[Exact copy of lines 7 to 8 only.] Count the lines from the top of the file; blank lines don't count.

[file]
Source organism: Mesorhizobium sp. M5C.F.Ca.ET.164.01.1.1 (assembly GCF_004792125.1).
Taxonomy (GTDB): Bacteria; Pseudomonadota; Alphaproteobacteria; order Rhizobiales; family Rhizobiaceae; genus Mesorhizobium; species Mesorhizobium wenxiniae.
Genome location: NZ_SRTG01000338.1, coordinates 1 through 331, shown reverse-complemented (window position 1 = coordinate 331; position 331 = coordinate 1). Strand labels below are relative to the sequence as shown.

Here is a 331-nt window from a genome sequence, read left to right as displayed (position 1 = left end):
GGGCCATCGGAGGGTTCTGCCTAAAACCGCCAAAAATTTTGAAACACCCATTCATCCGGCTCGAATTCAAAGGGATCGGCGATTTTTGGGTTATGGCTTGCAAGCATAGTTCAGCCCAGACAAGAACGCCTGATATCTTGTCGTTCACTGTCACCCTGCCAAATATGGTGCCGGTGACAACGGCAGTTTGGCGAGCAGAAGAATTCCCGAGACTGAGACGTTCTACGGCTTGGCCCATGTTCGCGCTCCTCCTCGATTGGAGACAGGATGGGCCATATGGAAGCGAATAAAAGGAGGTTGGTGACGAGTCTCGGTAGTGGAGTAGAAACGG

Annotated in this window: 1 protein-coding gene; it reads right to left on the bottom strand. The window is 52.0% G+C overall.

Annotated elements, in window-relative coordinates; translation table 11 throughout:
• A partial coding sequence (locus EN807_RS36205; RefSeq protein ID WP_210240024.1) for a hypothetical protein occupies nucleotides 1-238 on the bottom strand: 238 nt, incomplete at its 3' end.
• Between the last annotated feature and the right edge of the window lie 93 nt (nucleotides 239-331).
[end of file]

Annotated elements, in window-relative coordinates; translation table 11 throughout:
• A partial coding sequence (locus EN807_RS36205; RefSeq protein ID WP_210240024.1) for a hypothetical protein occupies nucleotides 1-238 on the bottom strand: 238 nt, incomplete at its 3' end.